Statement by India at the High Level segment of Economic and Social Council 2013 delivered by Ambassador Manjeev Singh Puri, Deputy Permanent Representative of India to the UN, July 1-4, 2013 in Geneva
It gives me great pleasure to address this High Level Segment of the ECOSOC on a topic that goes at the heart of our efforts to build a better future for all. Science, technology, innovation and culture are critical enablers of development whose full potential must be harnessed if we are to realize our collective ambition under the Millennium Development Goals.
In this context, we thank the Secretary General for his report on this issue presented to the Council. The Secretary General has rightly pointed out that overcoming twenty-first century challenges such as poverty, inequality and environmental degradation will require drawing on a range of innovations from science, technology and culture.
Science, technology and innovation hold the veritable key to the sustainability conundrum facing the world today. They are also key to the eradication of poverty and achievement of other human development goals under the MDGs. We must seek rapid advances in science & technology but more importantly, we must also seek to share the fruits of such advances widely if we are to make progress towards eradicating poverty and ensuring the sustainability of our future development. It is imperative that the IPR regime balance rewards for innovation with the common good of humankind and be development oriented.
Access to technology is central to the efforts of the developing countries to accelerate progress towards achieving the MDGs, address climate change and achieve sustainable development. It is also central to address the critical challenge of energy poverty which many developing countries face today. The link between energy poverty, income poverty, malnutrition and low health indicators is well documented and this empirical overlap is evident in the global achievement map on MDGs.
As we seek to accelerate our efforts towards achieving the MDGs before 2015 and set our sights on a transformative global development framework for the post-2015 period, we need a transformative shift in the way we have been looking at technology issues so far.
The international system must enhance global collaboration on science and technology. We have seen how collaboration in technology has produced revolutionary impact within a short span of time. Today, we boast of 5 billion mobile phone users worldwide and over 2 billion internet users and this number is growing exponentially. This success of ICT and mobile technologies has been possible because of collaboration. Mobile technology was developed and applied in the North but soon thereafter spread all over the South due to advances in mass production techniques and uniquely innovative business practices in many developing countries spurring growth and bringing about transformative change in our societies.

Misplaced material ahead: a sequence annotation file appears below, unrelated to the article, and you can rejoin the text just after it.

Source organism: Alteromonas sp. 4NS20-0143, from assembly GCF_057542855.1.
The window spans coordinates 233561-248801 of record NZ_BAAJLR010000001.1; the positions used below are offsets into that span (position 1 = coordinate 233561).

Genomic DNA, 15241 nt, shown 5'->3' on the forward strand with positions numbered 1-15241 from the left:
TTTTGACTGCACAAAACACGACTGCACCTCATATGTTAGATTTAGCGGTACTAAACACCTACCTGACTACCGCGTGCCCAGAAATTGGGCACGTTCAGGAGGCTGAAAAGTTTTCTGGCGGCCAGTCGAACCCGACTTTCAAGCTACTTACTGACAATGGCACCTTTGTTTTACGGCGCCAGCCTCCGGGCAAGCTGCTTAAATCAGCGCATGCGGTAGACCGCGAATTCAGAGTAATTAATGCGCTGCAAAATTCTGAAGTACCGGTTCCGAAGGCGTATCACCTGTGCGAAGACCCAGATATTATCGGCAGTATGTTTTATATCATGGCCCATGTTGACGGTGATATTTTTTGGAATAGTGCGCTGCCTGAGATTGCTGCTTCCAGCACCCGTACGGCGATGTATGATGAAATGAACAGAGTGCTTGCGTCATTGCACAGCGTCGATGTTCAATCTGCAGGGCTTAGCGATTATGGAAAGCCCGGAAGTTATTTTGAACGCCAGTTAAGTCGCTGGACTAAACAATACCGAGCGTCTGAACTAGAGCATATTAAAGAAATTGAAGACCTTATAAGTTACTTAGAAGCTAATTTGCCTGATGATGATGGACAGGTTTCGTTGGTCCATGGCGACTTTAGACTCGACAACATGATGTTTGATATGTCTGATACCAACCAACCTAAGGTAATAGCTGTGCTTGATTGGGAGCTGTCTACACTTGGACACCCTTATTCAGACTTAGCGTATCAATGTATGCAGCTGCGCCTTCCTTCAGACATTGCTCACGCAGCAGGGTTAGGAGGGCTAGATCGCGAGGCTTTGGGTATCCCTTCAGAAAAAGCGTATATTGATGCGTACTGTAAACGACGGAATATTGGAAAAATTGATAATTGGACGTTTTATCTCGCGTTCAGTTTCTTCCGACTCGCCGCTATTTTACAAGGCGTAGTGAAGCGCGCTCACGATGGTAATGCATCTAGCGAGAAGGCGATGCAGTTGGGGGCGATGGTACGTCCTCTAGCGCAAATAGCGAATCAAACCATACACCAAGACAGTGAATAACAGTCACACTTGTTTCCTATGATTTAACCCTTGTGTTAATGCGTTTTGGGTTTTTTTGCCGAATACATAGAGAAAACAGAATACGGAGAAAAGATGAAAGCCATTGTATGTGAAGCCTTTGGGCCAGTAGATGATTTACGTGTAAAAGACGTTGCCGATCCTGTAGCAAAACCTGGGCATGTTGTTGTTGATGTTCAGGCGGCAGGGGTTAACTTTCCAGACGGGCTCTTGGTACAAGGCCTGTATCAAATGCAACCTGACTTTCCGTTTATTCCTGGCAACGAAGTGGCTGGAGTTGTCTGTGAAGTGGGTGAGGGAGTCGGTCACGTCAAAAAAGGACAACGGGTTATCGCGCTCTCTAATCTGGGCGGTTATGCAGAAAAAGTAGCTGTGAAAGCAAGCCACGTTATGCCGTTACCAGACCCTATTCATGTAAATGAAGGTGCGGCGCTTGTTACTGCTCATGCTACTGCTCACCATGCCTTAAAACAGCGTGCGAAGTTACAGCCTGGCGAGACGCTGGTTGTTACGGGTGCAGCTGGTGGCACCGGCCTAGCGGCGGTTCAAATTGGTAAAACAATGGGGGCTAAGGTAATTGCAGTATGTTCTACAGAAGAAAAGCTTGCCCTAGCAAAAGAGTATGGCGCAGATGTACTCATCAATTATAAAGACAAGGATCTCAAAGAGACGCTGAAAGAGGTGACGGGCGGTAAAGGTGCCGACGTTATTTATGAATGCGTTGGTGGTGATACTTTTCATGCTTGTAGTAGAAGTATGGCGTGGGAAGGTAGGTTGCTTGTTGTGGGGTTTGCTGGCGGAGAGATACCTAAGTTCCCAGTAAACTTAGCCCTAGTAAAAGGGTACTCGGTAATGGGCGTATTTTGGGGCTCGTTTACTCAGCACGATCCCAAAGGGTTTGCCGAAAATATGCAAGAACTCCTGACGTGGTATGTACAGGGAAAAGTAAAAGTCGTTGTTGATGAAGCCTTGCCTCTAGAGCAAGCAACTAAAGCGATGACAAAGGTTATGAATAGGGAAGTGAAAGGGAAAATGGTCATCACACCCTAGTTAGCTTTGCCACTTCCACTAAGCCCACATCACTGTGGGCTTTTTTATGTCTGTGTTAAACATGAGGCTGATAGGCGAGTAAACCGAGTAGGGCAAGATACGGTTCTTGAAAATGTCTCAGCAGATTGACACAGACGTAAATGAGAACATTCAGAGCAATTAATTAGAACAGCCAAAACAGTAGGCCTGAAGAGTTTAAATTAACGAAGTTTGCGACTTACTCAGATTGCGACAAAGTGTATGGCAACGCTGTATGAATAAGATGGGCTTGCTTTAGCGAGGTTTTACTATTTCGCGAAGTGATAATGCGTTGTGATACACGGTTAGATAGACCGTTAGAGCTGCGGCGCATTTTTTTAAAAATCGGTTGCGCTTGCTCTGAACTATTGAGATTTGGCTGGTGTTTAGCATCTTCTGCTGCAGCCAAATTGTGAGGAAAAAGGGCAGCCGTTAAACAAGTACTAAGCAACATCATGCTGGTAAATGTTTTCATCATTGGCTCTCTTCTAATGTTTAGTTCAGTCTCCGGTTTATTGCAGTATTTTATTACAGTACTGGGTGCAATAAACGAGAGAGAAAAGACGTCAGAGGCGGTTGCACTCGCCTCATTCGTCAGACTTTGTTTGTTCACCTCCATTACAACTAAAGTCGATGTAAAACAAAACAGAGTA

As we deliberate on the post-2015 development agenda, we must also carefully reflect on the global mechanisms to facilitate rapid development, transfer and diffusion of technologies. The Secretary General in his report on options for a facilitation mechanism that promotes the development, transfer and dissemination of clean and environmentally sound technologies has proposed the creation of a global Technology Facilitation Mechanism under the aegis of the UN. We fully endorse this idea which would catalyze our efforts, enhance synergies and bring about much needed coherence in several ongoing international initiatives on technology issues.
We concur with the Secretary General’s report that a culture-sensitive approach is needed for the success of development initiatives. Coming from India which has been a cradle of human civilization and a melting pot of multiple cultures living in harmony with each other, a culture-sensitive approach is one that embraces differences, celebrates diversity and promotes mutual respect. Only such an inclusive approach to culture can enable us to pursue collective objectives such as MDGs in a spirit of solidarity.
A culture centric approach is also necessary for building a sustainable future for all. If we are to collectively achieve the overarching objective of sustainable development, the world will also have to embrace a culture of frugality. This idea has been a part and parcel of Indian ethos and culture. Unfortunately, the current consumption patterns in the industrialized world are not only unsustainable but also inequitable and we must find new pathways for transition to a culture of frugal living, less wastage and equitable sharing of resources.
In conclusion Mr. President, as we redouble our efforts for eradication of poverty and achievement of MDGs by 2015, we must commit ourselves not only to fully utilizing the potential of science, technology, innovation and culture but also to crafting facilitative processes to foster better collaboration for finding collective solutions to the problems we face. India with its human resource and scientific capacity is more than willing to be a partner in this collaboration.